• After QLB is placed, patients will have THA under spinal anesthesia.
Drug: Quadratus Lumborum Block (QLB)
Under ultrasound guidance, the needle will be advanced to the posterior border of the quadratus lumborum muscle. After negative aspiration, a bolus of 40 mL of 0.25% bupivacaine with 1:400,000 epinephrine will be injected in 5 mL aliquots, ensuring proper placement of needle tip and appropriate spread of local anesthetic.
Other Names:
  • bolus
  • bupivacaine
  • epinephrine
  • aliquots

Active Comparator: Standard of Care
  • Patients will be placed in the lateral decubitus position with non-operative side recumbent. A pillow or blankets placed between patient's lower extremities. Standard noninvasive monitors applied, and oxygen administered via nasal cannula. Parenteral midazolam and fentanyl titrated to patient comfort.
  • Standard skin sterilization, prepping and draping applied to the area. Ultrasound probe used to identify quadratus lumborum muscle. No local anesthetic injected.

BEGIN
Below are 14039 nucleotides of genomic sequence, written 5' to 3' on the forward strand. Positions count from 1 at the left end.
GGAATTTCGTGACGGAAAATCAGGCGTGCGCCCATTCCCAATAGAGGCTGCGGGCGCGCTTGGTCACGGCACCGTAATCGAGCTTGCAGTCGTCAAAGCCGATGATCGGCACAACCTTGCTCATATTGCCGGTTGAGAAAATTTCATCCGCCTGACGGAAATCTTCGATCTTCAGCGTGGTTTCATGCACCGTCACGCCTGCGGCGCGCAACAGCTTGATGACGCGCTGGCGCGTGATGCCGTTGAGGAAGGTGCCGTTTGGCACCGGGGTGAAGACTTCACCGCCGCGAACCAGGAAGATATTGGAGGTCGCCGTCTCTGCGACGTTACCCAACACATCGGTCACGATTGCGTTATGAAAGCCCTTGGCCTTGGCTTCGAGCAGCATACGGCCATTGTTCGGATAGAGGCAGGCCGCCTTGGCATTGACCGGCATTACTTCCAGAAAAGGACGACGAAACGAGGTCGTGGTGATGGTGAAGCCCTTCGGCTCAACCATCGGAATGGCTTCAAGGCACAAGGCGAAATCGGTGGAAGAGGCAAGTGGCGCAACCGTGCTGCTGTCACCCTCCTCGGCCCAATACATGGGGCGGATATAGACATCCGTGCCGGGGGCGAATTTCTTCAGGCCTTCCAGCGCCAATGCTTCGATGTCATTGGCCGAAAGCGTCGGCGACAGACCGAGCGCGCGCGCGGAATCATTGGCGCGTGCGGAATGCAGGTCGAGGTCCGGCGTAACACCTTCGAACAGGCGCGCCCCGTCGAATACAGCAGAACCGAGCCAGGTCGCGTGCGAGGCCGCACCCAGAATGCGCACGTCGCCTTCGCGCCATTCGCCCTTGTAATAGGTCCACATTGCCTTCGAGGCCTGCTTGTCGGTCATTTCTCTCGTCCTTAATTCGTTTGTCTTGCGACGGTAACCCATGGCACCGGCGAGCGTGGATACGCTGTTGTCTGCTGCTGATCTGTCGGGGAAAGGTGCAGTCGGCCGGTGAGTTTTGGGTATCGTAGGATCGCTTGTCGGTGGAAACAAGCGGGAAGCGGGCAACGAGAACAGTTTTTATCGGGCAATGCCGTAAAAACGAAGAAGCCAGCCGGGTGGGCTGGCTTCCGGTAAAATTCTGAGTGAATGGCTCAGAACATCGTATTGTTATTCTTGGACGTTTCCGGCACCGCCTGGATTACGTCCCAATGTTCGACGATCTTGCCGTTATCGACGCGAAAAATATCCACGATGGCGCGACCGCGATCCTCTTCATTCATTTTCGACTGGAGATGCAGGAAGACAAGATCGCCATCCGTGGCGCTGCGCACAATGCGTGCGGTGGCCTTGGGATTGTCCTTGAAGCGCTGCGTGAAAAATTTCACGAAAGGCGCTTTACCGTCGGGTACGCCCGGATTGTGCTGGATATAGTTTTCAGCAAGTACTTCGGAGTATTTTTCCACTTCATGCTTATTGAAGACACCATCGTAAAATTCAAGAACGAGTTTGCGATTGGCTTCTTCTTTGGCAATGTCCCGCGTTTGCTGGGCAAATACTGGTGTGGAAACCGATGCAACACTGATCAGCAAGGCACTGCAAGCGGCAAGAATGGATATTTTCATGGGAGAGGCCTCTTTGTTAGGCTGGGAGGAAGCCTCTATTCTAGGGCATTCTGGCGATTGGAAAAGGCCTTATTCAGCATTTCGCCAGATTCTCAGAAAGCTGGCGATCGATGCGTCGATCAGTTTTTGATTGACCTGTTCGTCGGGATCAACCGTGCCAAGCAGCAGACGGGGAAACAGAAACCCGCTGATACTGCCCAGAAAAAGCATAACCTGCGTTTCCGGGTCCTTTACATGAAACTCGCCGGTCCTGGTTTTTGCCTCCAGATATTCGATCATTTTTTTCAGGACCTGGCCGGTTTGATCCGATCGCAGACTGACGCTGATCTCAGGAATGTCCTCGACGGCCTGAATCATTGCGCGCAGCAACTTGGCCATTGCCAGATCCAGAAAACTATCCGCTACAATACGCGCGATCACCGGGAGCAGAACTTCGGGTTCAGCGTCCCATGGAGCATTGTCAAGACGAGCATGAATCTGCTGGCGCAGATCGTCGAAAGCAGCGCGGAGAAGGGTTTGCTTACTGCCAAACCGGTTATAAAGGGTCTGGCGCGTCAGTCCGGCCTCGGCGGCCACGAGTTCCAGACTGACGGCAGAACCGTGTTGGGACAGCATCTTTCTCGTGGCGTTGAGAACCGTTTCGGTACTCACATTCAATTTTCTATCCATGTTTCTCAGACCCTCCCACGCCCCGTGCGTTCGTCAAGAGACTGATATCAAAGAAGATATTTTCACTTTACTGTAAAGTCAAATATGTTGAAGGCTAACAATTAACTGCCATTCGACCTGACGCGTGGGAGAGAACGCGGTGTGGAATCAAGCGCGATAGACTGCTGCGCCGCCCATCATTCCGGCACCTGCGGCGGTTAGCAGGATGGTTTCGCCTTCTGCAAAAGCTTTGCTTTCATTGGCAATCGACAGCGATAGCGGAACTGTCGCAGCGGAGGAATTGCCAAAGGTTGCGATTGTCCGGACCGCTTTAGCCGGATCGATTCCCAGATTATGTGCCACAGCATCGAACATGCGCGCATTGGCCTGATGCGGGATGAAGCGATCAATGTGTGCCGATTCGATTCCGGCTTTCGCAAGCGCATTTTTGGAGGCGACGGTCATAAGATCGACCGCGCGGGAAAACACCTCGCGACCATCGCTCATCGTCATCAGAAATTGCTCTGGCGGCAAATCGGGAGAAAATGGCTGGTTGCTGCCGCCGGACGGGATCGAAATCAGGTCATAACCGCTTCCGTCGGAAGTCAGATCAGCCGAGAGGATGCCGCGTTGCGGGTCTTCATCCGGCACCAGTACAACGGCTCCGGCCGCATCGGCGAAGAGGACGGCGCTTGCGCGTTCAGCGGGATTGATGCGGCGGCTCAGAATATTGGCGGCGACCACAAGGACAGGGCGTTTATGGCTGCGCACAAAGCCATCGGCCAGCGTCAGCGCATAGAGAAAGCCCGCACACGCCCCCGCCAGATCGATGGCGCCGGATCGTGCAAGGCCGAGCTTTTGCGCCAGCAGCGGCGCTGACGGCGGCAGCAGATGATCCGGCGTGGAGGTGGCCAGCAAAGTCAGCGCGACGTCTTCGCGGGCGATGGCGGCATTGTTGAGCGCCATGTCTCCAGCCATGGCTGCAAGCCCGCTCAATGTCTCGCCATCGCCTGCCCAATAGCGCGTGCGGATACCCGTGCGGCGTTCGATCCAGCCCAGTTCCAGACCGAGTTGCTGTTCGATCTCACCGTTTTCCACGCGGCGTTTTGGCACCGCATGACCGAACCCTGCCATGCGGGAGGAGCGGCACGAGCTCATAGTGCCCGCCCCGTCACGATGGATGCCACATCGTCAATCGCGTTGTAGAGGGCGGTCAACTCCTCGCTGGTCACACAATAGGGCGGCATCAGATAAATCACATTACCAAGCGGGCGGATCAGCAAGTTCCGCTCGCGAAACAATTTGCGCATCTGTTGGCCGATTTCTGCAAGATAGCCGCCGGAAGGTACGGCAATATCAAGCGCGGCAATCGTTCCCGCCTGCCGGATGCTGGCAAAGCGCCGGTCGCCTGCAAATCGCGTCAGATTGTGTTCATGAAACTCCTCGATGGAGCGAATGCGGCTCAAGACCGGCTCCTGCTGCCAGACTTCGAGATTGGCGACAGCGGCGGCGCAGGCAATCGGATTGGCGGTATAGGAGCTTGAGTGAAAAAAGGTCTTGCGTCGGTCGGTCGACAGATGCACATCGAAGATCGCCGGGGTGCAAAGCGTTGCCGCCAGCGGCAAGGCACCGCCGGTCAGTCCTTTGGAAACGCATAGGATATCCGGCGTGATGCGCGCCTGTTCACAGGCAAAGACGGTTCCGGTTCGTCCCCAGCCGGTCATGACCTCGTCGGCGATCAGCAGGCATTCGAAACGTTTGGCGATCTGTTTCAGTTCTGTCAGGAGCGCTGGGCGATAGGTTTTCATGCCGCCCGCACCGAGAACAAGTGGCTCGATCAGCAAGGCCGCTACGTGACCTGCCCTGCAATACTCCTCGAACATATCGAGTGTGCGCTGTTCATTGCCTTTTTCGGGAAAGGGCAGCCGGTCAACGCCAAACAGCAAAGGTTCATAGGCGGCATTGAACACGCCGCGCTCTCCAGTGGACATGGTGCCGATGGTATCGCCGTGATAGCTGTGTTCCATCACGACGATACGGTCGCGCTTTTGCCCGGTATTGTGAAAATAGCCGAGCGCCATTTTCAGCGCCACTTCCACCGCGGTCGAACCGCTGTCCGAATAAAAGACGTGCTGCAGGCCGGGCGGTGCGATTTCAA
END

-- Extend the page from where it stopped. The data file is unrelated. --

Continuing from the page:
Drug: Standard of Care
This is currently the standard of care, no local anesthetic will be injected. Pain will be managed with parenteral and oral medication.
Other Names:
  • parenteral opioid
  • oral opioid




Primary Outcome Measures :
  1. Pain Scores Using Visual Analog Scale (VAS) Scores [ Time Frame: Assessed between immediately postoperatively to 12 hours postoperatively ]

    The Visual Analogue Scale (VAS) is a psychometric response scale which is used in surveys/questionnaires. It is a measurement instrument for subjective characteristics or attitudes that cannot be directly measured.

    The Numeric Rating Scale (NRS-11) is an 11-point scale for patient self-reporting of pain. It is for adults and children 10 years old or older:

    Rating - Pain Level

    0 - No Pain

    1-3 - Mild Pain (nagging, annoying, interfering little with *ADLs)

    4-6 - Moderate Pain (interferes significantly with ADLs)

    7-10 - Severe Pain (disabling; unable to perform ADLs)

    *ADL=Activities of Daily Living


  2. Pain Scores Using Visual Analog Scale (VAS) Scores [ Time Frame: Assessed between immediately postoperatively to 24 hours postoperatively ]